Pictures of ticks, including the American dog tick (dermacentor variabilis). I spend a lot of time outside, and I'm a hiker, so I am way too familiar with ticks.
The American Dog Tick, aka Dermacentor variabilis, is the most common tick in the United States. Like its name suggests, it is often found on adult dogs, but it will attach itself to any adult mammal it can find.
American Dog Ticks are brown to reddish brown with black to beige highlights. The adult males average at 3.6 mm in length while the females are slightly larger at 4.5-5mm. When fed, female ticks can increase to about three times their size at 15mm in length.
They are found most often east of the Rocky Mountains, generally in the central part of the United States, but they can be encountered in the Washington and Oregon and have been found as far north as Canada and as far south as Mexico.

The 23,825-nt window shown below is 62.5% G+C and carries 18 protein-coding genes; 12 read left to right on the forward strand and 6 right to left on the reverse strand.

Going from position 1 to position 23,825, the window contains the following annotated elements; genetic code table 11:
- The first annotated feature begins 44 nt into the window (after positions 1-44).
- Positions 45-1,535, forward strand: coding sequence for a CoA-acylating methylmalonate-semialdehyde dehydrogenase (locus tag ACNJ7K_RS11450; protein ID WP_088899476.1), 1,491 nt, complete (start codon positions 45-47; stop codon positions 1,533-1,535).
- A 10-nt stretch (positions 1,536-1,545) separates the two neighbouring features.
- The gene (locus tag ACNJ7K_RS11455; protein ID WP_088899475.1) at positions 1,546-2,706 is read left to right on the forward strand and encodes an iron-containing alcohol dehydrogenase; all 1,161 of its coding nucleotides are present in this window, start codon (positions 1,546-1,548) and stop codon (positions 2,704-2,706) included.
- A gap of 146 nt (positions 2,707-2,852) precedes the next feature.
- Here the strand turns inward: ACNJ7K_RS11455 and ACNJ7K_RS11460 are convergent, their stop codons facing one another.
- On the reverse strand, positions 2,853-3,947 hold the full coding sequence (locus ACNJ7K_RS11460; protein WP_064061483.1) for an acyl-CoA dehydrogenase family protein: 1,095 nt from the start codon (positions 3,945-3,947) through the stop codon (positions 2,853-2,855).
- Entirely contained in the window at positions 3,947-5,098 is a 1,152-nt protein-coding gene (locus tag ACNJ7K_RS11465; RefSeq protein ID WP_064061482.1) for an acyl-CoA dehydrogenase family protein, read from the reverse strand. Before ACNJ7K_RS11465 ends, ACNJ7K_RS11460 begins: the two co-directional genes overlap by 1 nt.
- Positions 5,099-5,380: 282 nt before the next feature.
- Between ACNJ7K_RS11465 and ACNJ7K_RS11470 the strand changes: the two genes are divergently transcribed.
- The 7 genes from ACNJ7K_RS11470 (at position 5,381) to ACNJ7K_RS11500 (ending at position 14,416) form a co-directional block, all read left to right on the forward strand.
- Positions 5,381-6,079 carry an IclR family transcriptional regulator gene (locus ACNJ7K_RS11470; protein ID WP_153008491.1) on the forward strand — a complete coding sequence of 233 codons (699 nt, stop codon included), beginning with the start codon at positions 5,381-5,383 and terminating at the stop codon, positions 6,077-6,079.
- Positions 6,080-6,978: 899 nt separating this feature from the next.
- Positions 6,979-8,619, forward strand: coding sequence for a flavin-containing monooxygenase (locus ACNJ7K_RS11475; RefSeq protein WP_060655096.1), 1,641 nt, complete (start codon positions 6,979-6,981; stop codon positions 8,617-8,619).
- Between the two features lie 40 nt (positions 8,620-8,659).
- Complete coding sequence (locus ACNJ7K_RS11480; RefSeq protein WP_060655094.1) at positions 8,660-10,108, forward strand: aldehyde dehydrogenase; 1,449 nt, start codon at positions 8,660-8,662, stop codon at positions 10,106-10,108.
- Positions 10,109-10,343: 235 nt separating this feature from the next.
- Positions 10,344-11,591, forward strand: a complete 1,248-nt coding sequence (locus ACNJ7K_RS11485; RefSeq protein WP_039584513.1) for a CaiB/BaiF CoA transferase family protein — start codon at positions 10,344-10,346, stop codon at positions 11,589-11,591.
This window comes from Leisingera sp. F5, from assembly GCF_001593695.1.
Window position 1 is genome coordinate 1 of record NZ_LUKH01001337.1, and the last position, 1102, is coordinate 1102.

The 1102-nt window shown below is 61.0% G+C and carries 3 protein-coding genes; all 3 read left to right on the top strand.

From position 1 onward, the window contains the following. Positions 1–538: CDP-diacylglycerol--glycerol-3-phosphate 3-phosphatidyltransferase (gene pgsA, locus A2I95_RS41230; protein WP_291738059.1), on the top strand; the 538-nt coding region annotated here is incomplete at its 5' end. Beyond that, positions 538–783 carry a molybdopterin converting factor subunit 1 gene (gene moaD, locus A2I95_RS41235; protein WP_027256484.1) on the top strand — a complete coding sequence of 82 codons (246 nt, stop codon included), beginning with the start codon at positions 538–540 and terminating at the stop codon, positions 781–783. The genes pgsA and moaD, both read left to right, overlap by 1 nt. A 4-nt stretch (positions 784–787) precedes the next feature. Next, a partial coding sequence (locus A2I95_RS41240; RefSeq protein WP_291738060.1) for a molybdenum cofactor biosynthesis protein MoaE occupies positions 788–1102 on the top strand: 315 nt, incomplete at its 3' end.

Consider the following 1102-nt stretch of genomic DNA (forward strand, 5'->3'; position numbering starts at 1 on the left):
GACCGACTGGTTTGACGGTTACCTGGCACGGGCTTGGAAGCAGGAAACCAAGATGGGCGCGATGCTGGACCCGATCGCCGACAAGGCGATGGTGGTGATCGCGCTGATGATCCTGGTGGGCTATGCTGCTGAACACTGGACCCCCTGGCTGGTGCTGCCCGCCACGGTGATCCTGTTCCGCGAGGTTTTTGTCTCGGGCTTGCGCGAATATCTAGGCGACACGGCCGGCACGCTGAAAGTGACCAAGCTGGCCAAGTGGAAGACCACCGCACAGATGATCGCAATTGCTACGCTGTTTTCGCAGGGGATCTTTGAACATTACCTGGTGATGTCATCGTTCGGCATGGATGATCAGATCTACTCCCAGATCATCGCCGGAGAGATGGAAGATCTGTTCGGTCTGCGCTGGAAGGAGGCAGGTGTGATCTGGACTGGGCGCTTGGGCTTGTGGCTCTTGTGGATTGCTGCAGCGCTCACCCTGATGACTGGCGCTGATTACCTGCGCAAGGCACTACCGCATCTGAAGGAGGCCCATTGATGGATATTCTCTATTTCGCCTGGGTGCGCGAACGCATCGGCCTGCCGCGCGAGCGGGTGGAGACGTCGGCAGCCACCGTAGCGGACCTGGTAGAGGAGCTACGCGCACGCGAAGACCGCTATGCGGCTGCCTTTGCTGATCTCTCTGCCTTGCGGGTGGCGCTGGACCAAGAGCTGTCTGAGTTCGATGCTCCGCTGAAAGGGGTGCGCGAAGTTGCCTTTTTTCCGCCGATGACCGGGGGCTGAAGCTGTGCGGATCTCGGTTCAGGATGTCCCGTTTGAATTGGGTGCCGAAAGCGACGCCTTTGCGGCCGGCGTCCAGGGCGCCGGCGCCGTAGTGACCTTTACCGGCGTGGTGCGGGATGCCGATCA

These ticks can lay dormant in the soil during the cold winter months, but as the weather warms, they become more active. The American Dog Tick goes through several feeding stages, graduating to larger animals in each stage. Their peak feeding season stretches from mid-April to early September. In search of food, these ticks are drawn to the scent of dogs and they will commonly lay in wait in well-traveled trails where it is easiest for mammals to traverse.
The Dog Tick does not carry lyme disease, but is known to carry rocky mountain spotted fever, tularemia, and can cause Canine Tick Paralysis if attached to neck or near the animals spine. Its removal should be facilatated with tweezers by grasping near the mouth and pulling slowly straight out and away. To prevent passing of any infection do not remove with fingers and wash the affected area with soap and water and be sure to dry it properly. Over the next day, watch for any sign of infection such as redness and swelling.